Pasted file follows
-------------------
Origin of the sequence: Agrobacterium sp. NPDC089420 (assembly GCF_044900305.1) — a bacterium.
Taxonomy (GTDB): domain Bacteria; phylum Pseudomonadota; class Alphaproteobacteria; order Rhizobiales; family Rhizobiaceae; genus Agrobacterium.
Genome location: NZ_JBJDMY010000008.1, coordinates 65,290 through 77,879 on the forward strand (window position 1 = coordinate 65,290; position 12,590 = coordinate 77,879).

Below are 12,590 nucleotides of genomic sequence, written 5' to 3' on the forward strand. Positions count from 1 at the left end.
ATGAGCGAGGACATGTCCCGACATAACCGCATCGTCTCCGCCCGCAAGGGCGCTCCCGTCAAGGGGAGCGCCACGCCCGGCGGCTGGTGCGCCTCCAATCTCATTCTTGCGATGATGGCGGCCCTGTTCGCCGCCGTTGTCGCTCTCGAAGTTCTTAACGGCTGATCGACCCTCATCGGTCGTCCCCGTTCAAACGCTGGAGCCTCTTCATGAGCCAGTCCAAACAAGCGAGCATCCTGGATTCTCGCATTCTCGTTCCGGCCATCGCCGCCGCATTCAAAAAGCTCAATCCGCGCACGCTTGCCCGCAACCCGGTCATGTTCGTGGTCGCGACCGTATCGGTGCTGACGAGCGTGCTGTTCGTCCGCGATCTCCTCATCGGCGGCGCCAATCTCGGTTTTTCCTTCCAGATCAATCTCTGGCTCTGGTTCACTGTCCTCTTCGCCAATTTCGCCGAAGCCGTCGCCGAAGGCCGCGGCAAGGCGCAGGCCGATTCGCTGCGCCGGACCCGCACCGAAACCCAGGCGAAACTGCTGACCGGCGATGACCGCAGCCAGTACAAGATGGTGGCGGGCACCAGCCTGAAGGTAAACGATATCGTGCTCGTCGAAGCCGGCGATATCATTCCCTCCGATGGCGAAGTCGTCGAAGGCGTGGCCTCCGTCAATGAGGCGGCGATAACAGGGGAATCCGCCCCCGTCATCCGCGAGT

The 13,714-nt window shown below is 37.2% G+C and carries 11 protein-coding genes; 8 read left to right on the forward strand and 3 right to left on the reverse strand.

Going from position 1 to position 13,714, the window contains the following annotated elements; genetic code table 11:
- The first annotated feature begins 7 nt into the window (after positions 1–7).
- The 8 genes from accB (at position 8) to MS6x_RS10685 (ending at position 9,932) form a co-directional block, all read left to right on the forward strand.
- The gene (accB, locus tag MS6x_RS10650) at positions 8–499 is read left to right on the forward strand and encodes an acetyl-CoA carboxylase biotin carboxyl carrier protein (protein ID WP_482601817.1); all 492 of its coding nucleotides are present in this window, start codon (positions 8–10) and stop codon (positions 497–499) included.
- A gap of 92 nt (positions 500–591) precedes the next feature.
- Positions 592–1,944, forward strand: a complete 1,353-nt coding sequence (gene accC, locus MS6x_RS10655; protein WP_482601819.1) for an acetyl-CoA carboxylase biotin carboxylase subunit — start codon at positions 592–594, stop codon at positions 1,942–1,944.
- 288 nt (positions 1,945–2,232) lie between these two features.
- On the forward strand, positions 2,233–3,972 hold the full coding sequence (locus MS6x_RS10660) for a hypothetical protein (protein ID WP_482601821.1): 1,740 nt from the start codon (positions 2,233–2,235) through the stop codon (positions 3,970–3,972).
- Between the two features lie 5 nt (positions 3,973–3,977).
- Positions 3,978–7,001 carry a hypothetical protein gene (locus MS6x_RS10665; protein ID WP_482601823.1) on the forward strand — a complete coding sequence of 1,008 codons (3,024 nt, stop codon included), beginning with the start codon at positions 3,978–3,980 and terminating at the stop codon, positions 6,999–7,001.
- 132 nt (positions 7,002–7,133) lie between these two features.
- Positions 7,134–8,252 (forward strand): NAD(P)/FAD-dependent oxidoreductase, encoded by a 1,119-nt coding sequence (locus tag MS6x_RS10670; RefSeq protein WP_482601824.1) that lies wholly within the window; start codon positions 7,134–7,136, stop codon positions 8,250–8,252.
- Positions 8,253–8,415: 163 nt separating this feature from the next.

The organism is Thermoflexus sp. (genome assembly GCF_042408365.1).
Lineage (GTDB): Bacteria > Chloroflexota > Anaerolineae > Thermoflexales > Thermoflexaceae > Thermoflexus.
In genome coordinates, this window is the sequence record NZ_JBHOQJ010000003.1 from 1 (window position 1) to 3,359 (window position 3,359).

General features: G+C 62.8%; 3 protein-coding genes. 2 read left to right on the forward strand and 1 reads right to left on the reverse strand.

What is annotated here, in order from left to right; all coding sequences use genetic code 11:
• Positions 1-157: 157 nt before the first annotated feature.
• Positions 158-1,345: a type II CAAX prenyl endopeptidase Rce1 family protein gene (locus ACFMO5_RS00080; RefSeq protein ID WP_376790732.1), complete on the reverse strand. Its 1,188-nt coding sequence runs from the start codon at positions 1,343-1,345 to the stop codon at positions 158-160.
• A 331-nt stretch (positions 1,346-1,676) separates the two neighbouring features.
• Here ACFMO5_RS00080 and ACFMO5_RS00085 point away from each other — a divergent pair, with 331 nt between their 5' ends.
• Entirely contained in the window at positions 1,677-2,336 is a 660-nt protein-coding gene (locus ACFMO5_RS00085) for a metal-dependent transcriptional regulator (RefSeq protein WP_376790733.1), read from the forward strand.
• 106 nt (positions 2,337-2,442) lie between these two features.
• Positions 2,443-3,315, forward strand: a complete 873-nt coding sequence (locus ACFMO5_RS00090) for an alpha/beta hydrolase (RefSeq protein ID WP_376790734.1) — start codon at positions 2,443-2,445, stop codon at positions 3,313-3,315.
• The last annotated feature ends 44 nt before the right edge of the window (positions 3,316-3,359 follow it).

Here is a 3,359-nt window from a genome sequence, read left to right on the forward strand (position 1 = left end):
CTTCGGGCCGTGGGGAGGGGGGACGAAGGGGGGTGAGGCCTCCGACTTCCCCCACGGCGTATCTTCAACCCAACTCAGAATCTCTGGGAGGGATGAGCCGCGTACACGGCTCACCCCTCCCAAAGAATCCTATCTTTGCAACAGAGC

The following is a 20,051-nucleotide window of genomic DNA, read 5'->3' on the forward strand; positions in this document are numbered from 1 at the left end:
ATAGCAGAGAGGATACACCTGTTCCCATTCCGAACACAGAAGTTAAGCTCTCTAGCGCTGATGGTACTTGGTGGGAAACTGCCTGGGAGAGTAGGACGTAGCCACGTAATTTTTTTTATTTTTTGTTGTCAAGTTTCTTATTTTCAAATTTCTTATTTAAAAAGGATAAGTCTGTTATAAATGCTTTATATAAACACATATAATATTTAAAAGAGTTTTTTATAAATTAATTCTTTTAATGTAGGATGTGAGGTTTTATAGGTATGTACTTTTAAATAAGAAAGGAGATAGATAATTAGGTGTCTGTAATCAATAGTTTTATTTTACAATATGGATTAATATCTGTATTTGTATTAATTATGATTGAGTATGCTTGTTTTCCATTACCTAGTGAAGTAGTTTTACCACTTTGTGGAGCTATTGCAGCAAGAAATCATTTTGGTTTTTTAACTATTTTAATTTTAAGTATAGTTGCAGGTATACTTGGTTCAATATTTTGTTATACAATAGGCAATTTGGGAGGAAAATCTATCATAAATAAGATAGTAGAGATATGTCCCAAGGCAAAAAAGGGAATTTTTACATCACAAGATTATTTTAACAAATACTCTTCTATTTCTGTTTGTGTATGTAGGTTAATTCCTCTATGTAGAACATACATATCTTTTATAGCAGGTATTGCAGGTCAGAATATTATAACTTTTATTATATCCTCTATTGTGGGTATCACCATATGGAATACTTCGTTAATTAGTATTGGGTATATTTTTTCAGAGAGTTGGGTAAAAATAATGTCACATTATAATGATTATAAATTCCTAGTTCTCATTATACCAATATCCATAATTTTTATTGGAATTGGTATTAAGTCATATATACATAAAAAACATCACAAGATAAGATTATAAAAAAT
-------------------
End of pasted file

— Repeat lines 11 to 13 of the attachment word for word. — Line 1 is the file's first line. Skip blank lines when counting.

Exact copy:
- A gap of 92 nt (positions 500–591) precedes the next feature.
- Positions 592–1,944, forward strand: a complete 1,353-nt coding sequence (gene accC, locus MS6x_RS10655; protein WP_482601819.1) for an acetyl-CoA carboxylase biotin carboxylase subunit — start codon at positions 592–594, stop codon at positions 1,942–1,944.
- 288 nt (positions 1,945–2,232) lie between these two features.